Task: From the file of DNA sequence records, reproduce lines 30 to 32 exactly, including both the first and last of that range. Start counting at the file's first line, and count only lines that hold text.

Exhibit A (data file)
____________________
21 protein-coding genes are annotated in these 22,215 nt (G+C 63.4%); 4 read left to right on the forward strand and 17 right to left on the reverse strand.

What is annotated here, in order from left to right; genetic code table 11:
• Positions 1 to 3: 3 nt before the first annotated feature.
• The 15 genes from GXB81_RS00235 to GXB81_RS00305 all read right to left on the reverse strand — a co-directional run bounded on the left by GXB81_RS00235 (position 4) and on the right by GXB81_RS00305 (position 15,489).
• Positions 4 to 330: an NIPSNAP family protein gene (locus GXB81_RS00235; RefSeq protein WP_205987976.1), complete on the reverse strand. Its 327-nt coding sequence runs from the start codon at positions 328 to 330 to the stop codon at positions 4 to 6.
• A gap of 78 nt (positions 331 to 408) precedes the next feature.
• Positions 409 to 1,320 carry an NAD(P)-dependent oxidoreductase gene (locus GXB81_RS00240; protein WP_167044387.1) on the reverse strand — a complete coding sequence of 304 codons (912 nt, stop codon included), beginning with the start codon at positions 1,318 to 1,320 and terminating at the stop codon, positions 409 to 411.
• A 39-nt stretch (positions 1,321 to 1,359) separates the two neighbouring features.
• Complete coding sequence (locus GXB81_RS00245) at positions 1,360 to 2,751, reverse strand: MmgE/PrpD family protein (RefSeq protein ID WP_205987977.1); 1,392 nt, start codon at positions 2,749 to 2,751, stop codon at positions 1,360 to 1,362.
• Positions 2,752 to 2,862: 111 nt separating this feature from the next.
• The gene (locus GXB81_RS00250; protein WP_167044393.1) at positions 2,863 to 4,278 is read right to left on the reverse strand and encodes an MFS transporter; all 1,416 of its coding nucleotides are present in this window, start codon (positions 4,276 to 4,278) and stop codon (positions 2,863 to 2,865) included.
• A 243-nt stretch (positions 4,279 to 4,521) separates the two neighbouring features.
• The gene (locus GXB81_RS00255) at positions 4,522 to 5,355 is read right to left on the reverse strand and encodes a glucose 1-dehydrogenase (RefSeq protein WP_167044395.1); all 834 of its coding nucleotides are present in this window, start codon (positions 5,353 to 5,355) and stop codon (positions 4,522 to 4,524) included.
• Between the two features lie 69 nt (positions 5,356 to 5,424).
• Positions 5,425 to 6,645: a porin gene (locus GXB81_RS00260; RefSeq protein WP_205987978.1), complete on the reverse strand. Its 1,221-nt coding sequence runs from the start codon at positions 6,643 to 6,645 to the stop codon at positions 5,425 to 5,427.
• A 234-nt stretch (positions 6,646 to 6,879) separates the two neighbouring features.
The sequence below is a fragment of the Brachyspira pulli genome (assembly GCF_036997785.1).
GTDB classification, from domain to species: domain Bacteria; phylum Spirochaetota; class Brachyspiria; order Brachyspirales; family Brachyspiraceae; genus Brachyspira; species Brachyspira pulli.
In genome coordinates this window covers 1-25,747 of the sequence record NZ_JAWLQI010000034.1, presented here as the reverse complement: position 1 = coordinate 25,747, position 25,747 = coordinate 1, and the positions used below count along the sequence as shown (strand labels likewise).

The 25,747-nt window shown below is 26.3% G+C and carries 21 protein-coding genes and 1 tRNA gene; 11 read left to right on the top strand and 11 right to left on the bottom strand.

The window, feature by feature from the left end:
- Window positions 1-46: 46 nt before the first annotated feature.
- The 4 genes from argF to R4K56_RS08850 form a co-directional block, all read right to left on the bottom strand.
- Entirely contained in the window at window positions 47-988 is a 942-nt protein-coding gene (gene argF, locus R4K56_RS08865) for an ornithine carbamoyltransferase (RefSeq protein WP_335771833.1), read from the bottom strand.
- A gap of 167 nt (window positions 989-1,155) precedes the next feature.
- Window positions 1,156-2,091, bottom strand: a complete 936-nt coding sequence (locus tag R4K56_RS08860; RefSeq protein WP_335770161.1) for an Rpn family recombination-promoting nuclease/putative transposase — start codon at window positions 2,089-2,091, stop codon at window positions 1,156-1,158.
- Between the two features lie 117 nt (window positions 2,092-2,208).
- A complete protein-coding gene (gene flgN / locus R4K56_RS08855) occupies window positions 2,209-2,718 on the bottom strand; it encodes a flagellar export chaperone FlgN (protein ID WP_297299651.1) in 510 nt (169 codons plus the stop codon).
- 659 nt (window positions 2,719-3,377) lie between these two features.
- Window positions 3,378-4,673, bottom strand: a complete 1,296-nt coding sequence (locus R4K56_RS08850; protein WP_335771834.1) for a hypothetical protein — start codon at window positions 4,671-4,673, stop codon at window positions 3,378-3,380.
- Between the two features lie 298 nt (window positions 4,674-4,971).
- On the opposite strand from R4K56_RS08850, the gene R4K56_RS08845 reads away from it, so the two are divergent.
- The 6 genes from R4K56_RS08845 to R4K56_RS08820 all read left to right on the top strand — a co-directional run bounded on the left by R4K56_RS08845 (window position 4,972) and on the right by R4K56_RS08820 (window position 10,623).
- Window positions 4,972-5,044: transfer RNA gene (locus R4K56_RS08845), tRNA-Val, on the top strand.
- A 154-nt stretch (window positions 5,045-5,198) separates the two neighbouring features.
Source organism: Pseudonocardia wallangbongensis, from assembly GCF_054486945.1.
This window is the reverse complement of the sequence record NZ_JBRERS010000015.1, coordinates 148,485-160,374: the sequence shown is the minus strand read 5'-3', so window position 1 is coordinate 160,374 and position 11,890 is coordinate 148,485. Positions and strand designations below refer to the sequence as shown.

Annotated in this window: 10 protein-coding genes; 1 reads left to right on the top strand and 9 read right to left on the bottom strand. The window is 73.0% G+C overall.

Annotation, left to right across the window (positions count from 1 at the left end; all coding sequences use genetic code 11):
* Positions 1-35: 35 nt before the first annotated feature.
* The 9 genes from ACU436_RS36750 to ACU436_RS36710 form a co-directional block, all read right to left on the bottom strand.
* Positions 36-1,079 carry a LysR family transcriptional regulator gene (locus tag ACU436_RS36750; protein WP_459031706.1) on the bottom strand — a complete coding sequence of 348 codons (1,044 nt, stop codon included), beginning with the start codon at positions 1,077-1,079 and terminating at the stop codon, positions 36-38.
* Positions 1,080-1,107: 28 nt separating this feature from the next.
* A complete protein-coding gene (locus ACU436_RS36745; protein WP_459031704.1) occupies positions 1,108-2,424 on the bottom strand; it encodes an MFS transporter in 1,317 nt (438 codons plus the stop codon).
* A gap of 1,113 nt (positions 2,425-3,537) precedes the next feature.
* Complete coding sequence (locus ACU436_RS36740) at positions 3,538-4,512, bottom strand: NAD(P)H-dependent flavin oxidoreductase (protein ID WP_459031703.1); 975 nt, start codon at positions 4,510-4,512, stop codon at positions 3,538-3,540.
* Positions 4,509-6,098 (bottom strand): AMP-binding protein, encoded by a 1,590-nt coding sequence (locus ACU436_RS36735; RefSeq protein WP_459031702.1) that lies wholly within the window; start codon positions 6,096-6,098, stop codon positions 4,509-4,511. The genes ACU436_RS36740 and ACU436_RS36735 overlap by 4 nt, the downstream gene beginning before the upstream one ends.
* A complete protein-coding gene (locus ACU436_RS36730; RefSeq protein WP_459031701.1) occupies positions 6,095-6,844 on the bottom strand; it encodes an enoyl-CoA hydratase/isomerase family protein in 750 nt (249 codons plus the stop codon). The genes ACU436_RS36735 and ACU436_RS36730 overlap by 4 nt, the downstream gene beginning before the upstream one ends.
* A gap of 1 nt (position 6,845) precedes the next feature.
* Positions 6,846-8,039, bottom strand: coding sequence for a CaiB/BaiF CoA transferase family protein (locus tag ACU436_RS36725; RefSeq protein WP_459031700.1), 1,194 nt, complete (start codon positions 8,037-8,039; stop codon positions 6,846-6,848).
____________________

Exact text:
- Window positions 3,378-4,673, bottom strand: a complete 1,296-nt coding sequence (locus R4K56_RS08850; protein WP_335771834.1) for a hypothetical protein — start codon at window positions 4,671-4,673, stop codon at window positions 3,378-3,380.
- Between the two features lie 298 nt (window positions 4,674-4,971).
- On the opposite strand from R4K56_RS08850, the gene R4K56_RS08845 reads away from it, so the two are divergent.